Also reveal possible evidence for biblical figures from the time of the Jerusalem Temple
A new study, published in the Jerusalem Journal of Archaeology, has examined fresh evidence of the treasuries and storehouses of Jerusalem during the First Temple period (c. tenth–sixth centuries B.C.E.). The study focused on clay seals, or bullae, recovered from the Temple Mount Sifting Project and other recent excavations in the area of the City of David. Analysis of the bullae, which were commonly used to sign and seal valuable documents and containers, revealed that Jerusalem likely had substantial royal and cultic treasuries in the decades prior to the Babylonian destruction of the city in 586 B.C.E. One seal might even shed new light on a particular biblical figure from the Book of Jeremiah.
For the study, more than 60 clay seals recovered from both the Temple Mount and a royal building from the City of David were analyzed. The team noted that as many as 40 percent of these seals from the royal building bore imprints of textiles, indicating that they were likely used to store valuable goods, including silver and other metals that were used to pay taxes and temple dues. The seals from the royal building date to the Iron Age IIB (c. 925–700 B.C.E.). Interestingly, many of the seals bear the Egyptian name Bes, which fits with other evidence that the Judahite kingdom hired Egyptians to perform administrative duties. Additionally, one seal appears to be the personal seal of King Hezekiah, while some have suggested another may be the seal of the prophet Isaiah. Given the high percentage of such seals and the prominent positions and names they contain, the team concludes the seals most likely originated from the city’s royal treasury.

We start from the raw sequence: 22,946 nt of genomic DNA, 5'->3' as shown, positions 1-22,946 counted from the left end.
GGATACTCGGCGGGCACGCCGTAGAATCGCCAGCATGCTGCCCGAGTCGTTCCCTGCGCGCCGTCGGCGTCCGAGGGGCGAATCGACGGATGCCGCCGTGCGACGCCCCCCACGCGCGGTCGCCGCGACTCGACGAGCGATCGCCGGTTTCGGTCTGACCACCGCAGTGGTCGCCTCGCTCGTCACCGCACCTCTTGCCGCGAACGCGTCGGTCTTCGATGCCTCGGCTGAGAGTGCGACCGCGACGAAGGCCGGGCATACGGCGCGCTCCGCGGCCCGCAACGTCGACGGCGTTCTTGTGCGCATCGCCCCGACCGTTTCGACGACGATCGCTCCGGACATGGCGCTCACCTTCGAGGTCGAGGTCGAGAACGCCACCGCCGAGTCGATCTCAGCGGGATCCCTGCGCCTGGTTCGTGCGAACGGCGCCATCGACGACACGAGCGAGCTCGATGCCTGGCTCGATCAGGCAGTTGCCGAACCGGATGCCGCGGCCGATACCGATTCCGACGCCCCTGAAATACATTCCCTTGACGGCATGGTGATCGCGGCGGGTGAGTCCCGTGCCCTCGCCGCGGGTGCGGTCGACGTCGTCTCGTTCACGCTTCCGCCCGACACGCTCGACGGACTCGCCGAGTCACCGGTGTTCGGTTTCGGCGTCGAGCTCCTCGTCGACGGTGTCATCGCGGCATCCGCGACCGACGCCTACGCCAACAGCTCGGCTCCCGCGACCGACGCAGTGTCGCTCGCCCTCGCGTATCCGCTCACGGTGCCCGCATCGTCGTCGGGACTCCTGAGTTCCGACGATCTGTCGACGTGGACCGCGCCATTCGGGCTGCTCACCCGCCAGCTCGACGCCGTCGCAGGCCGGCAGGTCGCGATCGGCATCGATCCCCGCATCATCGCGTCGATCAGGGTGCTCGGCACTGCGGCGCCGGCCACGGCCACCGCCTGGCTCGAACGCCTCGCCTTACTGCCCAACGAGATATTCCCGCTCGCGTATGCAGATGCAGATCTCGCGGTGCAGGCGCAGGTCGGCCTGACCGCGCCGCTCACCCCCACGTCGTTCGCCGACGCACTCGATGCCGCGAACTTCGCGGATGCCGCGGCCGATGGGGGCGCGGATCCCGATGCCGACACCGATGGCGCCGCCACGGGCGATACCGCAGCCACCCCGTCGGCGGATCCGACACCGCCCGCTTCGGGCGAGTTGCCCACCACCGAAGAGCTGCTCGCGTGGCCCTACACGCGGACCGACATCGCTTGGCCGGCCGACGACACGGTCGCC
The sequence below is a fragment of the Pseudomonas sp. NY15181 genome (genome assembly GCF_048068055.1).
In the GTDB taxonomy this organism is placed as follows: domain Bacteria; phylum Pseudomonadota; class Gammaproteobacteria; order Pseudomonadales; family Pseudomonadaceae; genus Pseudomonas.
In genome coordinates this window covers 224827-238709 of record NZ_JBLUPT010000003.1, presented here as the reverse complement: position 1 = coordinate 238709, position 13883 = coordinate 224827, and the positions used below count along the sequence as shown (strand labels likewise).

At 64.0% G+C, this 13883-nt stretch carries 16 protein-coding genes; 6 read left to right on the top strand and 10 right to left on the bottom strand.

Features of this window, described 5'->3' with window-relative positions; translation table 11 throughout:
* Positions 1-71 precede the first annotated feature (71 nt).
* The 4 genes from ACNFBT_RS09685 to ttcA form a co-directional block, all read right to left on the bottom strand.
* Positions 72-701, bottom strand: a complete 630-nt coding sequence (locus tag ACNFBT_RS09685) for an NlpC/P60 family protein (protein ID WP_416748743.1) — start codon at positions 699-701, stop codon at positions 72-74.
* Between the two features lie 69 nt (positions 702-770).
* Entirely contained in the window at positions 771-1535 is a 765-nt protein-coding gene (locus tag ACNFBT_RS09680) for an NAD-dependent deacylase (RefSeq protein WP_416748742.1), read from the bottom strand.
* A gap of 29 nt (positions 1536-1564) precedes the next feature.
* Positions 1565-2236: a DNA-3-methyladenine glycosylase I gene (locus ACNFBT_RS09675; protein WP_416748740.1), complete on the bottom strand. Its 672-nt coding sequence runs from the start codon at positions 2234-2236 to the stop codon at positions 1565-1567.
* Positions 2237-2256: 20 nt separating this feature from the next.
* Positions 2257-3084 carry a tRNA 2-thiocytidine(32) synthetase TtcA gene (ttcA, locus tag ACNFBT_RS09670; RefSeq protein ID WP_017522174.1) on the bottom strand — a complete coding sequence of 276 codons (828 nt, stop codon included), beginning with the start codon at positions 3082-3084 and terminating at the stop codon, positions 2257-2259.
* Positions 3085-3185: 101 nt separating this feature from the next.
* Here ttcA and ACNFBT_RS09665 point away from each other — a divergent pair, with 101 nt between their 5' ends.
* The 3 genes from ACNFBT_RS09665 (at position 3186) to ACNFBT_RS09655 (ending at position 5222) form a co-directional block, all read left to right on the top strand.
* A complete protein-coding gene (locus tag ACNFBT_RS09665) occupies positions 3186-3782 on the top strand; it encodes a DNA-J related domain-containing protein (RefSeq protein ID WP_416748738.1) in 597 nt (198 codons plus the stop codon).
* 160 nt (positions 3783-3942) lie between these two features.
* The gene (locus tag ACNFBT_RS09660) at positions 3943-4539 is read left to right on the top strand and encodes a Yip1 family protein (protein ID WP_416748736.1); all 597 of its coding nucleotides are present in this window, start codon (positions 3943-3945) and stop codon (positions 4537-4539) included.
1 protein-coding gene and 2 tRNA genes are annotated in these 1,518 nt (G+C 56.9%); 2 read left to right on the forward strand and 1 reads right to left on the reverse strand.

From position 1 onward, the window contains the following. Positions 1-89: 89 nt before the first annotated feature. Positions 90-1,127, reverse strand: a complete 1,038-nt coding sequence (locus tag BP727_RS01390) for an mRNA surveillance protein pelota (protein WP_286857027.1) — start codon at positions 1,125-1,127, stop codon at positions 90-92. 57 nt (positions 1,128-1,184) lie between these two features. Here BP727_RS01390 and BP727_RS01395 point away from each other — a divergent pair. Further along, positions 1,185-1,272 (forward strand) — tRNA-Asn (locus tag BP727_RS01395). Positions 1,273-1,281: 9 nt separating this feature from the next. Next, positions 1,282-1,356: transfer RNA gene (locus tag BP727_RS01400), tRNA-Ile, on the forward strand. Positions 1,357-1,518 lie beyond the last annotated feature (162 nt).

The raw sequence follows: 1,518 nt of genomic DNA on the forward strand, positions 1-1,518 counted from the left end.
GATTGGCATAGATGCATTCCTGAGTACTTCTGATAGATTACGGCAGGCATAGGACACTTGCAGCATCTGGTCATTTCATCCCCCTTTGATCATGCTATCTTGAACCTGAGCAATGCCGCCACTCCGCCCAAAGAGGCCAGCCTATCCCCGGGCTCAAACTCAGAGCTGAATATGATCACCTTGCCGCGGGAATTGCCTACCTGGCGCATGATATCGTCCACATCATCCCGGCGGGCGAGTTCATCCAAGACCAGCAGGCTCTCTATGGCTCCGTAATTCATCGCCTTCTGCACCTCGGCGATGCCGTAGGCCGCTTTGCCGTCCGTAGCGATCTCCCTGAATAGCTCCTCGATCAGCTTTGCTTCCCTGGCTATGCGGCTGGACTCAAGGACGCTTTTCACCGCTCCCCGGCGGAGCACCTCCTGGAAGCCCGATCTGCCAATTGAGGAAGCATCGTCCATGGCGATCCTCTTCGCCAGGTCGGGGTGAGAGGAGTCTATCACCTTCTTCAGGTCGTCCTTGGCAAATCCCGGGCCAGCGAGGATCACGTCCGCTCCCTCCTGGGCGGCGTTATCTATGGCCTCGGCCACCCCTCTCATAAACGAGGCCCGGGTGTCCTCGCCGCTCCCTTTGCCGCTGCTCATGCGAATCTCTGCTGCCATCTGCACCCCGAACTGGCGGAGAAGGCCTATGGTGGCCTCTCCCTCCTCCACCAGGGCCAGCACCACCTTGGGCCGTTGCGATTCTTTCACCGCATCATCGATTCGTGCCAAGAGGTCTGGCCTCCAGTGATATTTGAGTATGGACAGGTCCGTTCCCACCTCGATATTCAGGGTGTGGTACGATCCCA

A large percentage of seals recovered from the Temple Mount also bore fabric imprints. One seal, which dates to the Iron Age IIC (c. 700–586 B.C.E.), bears a name that has been read Hisilyahu son of Immer. The name Immer is known from the Bible, as well as other seals from the time, and was the name of a major priestly family during the First Temple period. The study suggests that the Hisilyahu referenced by the seal might even be the brother of Pashhur son of Immer, a chief officer of the Temple who, according to the Bible, attacked the prophet Jeremiah (Jeremiah 20:1–6). As chief officer of the Temple, Pashhur would have been closely involved with the Temple’s administration and treasury. If Hisilyahu was indeed the brother of Pashhur, they would have worked closely together, overseeing the Temple treasury in its final days before the Babylonian destruction.
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